As the NHS and social care sector in Wales progresses its digital transformation agenda, there is a real danger that those citizens most in need of accessing health services will be left behind, due to their lack of digital skills and access, says new report.
According to the report – Digital Inclusion in Health and Care in Wales – one in four people with limiting long-standing illness, disability or infirmity are not currently using the internet, compared with only 10% of those without such a condition. Most crucially, 25% of men and 32% of women aged 65 to 74 in Wales are not online, compared with only three percent of 16 to 49-year olds.
The report, commissioned by the Wales Co-operative Centre and the Carnegie UK Trust, was launched on 7 November at Digital Health and Care Conference Wales on the same day the Cabinet Secretary for Health and Social Care Services, Vaughan Gething AM, announced a £3m investment to tackle digital exclusion within health and care.
Karen Lewis, Director of Communities and Inclusion at the Wales Co-operative Centre, said:
“The rapid growth in digital technologies brings transformative opportunities for people to become more active partners in their own care, interacting with services with the convenience they have come to expect in other areas of their lives. However, what we still find is that many citizens with the greatest need for health and care provision are also those with the lowest level of digital skills, with lack of access, skills, interest, motivation and trust increasingly the reasons for them not going online.”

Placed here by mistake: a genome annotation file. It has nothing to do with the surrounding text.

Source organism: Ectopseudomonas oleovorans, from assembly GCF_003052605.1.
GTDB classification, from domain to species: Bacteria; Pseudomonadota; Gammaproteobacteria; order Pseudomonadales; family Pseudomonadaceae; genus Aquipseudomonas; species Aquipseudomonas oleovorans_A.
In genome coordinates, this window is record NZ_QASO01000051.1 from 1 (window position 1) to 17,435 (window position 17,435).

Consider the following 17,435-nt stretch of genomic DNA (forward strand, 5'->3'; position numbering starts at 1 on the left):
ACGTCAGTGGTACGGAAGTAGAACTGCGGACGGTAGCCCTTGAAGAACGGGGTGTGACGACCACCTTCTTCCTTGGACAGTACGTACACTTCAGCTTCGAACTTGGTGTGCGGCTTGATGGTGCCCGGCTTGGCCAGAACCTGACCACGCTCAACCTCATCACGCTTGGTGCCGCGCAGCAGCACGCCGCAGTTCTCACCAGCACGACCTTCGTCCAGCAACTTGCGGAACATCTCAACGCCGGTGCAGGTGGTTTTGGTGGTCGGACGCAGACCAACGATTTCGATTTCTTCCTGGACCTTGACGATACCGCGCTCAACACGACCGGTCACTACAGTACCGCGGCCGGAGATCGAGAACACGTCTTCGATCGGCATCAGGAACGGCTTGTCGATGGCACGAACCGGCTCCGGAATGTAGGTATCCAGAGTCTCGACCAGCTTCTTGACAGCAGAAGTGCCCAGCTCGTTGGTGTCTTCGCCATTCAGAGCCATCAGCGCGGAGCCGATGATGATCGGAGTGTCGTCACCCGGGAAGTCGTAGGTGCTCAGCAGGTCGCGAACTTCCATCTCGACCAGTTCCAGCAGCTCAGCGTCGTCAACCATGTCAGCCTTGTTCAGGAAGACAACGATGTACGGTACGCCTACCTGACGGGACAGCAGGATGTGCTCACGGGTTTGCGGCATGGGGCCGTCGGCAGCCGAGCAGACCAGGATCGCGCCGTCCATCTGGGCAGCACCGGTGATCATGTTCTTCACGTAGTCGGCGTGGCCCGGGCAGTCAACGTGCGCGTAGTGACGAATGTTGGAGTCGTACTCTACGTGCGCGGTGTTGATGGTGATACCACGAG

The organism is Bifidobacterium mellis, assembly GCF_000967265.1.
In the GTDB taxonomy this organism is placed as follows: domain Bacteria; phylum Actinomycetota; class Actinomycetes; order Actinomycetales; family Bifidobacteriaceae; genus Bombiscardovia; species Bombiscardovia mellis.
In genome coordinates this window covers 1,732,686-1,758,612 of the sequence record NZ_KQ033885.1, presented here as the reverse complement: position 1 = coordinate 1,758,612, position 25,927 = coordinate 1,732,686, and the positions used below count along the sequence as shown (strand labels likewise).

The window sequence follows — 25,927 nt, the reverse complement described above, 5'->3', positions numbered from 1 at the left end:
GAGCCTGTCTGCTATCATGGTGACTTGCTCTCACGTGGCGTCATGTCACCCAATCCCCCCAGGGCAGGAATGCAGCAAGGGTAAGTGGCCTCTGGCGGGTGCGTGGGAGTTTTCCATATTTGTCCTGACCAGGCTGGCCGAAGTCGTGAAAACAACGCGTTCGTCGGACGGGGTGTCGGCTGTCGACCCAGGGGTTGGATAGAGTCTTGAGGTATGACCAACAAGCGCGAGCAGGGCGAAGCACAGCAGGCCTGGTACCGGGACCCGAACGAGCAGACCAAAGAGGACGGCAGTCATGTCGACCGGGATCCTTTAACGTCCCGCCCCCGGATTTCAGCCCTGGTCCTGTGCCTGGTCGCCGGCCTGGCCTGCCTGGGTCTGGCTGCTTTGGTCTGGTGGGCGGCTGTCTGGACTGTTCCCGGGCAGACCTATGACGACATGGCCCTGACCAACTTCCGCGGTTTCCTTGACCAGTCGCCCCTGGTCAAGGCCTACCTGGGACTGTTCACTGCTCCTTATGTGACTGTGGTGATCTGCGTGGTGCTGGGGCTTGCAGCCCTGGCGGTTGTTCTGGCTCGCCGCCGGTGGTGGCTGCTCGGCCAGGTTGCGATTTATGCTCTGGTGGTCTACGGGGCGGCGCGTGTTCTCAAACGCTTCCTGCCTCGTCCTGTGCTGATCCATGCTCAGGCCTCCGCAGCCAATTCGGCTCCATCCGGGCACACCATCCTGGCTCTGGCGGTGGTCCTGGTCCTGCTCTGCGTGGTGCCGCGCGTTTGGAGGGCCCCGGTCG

Bob Gann, author of the report and former programme director of Widening Digital Participation, the national digital inclusion programme for the NHS in England, said:
“The messages from the report are clear. There are a number of levers and enablers which could be used in Wales to bring digital inclusion higher up the agenda, and embed it in health and care commissioning and provision. For instance, if this digital inclusion support is to be sustainable, we need to be able to measure impact through outcomes which have resonance for the NHS and social care – including self-care, patient activation, and appropriate service utilisation.
“And as we rethink some our approaches to digital inclusion for health and care, we will be most successful if we work with patients and service users to co-produce solutions which matter to them, are accessible and well-designed, and are meaningful to their everyday health experience.”
To view and download the full report – Digital Inclusion in Health and Care in Wales